It will be appreciated by one skilled in the art that the rotational displacement of bracket 55 about rod 36 is therefore proportional to the rate of flow of solid particles, for instance, catalyst fines, through flue 2. This will be obvious from a consideration of the fact that the movement of rod 45, since such movement is proportional both to rate of flow of gases (for instance, cubic feet per second), and also to concentration of solid particles in said gases (for instance, pounds per cubic foot), mechanically performs the operation of multiplying these two quantities so that the length of the are through which rod 45 has moved is in reality proportional to their product (that is, for instance, pounds of solid particles per second), and since the angular displacement of bracket 55 is directly responsive to the instantaneous position of rod 45, it is seen that the instantaneous angular displacement of bracket 55 about rod 36 is like wise proportional to the instantaneous rate of flow (for instance, pounds per second) of solid particles through flue 2.

If so desired, bracket 55 may have secured thereto a stylus 56 which may cooperate with chart 57 to provide a continuous record of variations in rate of flow of catalyst. Chart 57 may be driven by any suitable mechanism, for instance, by an electric motor, not shown, and is preferably driven at a constant speed so that the record produced thereon by stylus 56 may constitute a record of catalyst flow versus time. Also, if desired, bracket 35 may be provided with a stylus 58 which may cooperate with chart 57 to produce a record of volume of flow of gas through flue 2 versus time.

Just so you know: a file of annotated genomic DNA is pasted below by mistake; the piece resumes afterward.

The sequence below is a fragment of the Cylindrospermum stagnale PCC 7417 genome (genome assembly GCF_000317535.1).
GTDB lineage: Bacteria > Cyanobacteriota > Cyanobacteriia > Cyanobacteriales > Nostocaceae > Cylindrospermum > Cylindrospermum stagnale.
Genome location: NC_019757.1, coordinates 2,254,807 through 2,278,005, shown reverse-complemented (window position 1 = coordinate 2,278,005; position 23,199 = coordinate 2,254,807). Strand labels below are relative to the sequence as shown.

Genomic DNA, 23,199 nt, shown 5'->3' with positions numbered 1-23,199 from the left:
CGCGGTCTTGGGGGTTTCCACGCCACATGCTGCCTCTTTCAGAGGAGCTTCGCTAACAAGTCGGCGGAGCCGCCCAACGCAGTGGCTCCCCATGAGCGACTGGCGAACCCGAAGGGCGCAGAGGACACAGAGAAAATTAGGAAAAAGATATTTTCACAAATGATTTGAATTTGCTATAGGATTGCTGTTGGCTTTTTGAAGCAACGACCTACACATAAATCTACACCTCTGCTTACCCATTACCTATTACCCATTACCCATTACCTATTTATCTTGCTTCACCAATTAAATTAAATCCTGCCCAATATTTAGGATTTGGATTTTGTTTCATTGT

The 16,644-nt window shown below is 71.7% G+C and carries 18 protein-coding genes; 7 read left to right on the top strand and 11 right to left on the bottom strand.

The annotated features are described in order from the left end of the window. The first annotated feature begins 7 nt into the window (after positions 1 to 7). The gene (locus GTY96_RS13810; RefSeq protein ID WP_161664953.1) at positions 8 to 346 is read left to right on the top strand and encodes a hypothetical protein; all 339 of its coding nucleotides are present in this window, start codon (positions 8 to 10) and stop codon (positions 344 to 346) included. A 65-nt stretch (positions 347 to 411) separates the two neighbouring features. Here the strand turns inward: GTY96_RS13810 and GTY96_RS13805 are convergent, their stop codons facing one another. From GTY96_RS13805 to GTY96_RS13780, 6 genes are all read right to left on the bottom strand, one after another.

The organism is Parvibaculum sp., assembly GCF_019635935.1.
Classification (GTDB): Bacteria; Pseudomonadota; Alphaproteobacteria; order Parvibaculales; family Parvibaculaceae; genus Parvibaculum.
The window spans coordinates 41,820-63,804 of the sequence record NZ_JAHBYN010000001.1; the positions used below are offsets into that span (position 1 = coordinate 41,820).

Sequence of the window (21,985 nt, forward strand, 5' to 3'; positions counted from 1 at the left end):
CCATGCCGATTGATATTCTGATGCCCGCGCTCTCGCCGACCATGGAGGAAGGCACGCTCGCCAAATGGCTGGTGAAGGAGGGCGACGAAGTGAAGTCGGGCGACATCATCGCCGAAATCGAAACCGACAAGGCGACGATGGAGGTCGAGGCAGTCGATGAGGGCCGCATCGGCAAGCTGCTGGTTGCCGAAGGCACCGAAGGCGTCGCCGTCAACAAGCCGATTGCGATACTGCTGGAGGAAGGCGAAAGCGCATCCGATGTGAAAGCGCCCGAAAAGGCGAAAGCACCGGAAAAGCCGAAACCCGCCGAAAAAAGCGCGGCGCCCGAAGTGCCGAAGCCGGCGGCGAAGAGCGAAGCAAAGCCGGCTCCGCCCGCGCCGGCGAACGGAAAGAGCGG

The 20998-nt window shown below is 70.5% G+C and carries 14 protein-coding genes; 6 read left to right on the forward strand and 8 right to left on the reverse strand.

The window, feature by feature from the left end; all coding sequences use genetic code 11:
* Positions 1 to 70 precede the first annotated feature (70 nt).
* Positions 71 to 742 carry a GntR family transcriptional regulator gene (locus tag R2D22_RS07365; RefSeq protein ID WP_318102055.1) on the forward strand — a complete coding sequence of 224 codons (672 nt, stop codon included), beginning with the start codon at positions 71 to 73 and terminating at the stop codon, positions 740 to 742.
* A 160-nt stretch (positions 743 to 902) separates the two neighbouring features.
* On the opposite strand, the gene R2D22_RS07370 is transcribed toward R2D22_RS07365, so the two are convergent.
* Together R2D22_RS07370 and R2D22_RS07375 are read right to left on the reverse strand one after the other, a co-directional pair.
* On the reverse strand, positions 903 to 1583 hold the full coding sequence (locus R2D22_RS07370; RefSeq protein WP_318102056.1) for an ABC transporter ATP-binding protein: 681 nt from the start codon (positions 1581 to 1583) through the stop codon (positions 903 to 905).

The integrator mechanism, generally designated by the numeral 59, is provided for the purpose of maintaining an account of the total weight of catalyst fines discharged through the flue during a given period of time.

In the particular embodiment shown in the drawing, this integrator mechanism comprises a ratchet wheel 60 which is adapted to be rotated periodically by the movement of pawl 61, as will be described hereinafter.

Bracket 62, which is generally U-shaped, is disposed with its legs on opposite sides of ratchet wheel 60 and is mounted on shaft 63 so as to be rotatable thereabout. Shaft 64 is mounted near the closed end of bracket 62 with its opposite ends supported by the legs of bracket 62. Pawl 61 is mounted on shaft 64 in such manner as to permit said pawl to normally rest upon the periphery of ratchet wheel 60. Shaft 64 also carries tripping mechanism 65 having tripping rod 66 which is adapted to engage the upturned rear portion of pawl 61, as will be explained hereinafter, to lift said pawl from engagement with the periphery of ratchet wheel 60. Tripping rod 66 is normally held out of engagement with the upturned rear portion of pawl 61 by the force of biasing spring 67, one end of which is secured to shaft 68 which in turn is secured to tripping mechanism 65, and the other end of which is secured to bracket 62, as for instance by engagement with lug 69.